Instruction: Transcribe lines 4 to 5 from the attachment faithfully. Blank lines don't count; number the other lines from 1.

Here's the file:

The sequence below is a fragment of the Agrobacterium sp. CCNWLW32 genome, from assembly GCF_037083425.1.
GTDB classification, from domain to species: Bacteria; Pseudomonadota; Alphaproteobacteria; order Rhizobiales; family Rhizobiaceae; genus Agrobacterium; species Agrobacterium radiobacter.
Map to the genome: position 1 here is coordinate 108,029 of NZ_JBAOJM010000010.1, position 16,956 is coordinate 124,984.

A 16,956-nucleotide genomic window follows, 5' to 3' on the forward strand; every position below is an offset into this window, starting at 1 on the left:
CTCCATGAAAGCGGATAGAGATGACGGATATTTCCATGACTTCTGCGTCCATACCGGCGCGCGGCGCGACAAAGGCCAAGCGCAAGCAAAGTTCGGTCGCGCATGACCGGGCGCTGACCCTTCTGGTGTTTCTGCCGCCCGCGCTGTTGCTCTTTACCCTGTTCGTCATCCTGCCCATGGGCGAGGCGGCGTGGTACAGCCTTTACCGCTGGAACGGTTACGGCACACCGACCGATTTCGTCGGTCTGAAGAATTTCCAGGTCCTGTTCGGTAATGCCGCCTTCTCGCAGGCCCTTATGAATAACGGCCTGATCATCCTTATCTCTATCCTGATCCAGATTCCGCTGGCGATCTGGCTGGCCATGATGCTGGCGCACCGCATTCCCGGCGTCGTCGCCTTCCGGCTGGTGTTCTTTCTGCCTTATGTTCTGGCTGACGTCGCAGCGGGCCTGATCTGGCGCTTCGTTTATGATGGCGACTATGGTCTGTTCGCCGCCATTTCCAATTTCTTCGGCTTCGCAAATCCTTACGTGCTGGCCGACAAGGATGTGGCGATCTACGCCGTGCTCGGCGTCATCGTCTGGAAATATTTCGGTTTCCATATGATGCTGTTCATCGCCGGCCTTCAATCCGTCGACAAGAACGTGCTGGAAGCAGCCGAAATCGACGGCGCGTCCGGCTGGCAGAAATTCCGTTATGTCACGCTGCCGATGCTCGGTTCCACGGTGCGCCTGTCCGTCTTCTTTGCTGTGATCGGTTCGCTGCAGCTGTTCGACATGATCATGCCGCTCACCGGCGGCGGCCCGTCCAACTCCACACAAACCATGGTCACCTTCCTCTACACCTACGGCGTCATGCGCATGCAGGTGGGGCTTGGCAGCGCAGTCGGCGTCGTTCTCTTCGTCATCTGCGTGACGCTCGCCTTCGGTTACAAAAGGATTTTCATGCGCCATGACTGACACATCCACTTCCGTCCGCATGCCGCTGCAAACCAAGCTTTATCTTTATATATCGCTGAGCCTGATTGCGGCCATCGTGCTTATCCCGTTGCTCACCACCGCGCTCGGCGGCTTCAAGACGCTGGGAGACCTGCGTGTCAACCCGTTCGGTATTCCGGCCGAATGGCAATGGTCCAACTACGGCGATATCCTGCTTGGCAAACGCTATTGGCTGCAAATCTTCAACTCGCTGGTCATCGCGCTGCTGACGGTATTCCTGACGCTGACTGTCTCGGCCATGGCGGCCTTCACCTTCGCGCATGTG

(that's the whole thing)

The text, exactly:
A 16,956-nucleotide genomic window follows, 5' to 3' on the forward strand; every position below is an offset into this window, starting at 1 on the left:
CTCCATGAAAGCGGATAGAGATGACGGATATTTCCATGACTTCTGCGTCCATACCGGCGCGCGGCGCGACAAAGGCCAAGCGCAAGCAAAGTTCGGTCGCGCATGACCGGGCGCTGACCCTTCTGGTGTTTCTGCCGCCCGCGCTGTTGCTCTTTACCCTGTTCGTCATCCTGCCCATGGGCGAGGCGGCGTGGTACAGCCTTTACCGCTGGAACGGTTACGGCACACCGACCGATTTCGTCGGTCTGAAGAATTTCCAGGTCCTGTTCGGTAATGCCGCCTTCTCGCAGGCCCTTATGAATAACGGCCTGATCATCCTTATCTCTATCCTGATCCAGATTCCGCTGGCGATCTGGCTGGCCATGATGCTGGCGCACCGCATTCCCGGCGTCGTCGCCTTCCGGCTGGTGTTCTTTCTGCCTTATGTTCTGGCTGACGTCGCAGCGGGCCTGATCTGGCGCTTCGTTTATGATGGCGACTATGGTCTGTTCGCCGCCATTTCCAATTTCTTCGGCTTCGCAAATCCTTACGTGCTGGCCGACAAGGATGTGGCGATCTACGCCGTGCTCGGCGTCATCGTCTGGAAATATTTCGGTTTCCATATGATGCTGTTCATCGCCGGCCTTCAATCCGTCGACAAGAACGTGCTGGAAGCAGCCGAAATCGACGGCGCGTCCGGCTGGCAGAAATTCCGTTATGTCACGCTGCCGATGCTCGGTTCCACGGTGCGCCTGTCCGTCTTCTTTGCTGTGATCGGTTCGCTGCAGCTGTTCGACATGATCATGCCGCTCACCGGCGGCGGCCCGTCCAACTCCACACAAACCATGGTCACCTTCCTCTACACCTACGGCGTCATGCGCATGCAGGTGGGGCTTGGCAGCGCAGTCGGCGTCGTTCTCTTCGTCATCTGCGTGACGCTCGCCTTCGGTTACAAAAGGATTTTCATGCGCCATGACTGACACATCCACTTCCGTCCGCATGCCGCTGCAAACCAAGCTTTATCTTTATATATCGCTGAGCCTGATTGCGGCCATCGTGCTTATCCCGTTGCTCACCACCGCGCTCGGCGGCTTCAAGACGCTGGGAGACCTGCGTGTCAACCCGTTCGGTATTCCGGCCGAATGGCAATGGTCCAACTACGGCGATATCCTGCTTGGCAAACGCTATTGGCTGCAAATCTTCAACTCGCTGGTCATCGCGCTGCTGACGGTATTCCTGACGCTGACTGTCTCGGCCATGGCGGCCTTCACCTTCGCGCATGTG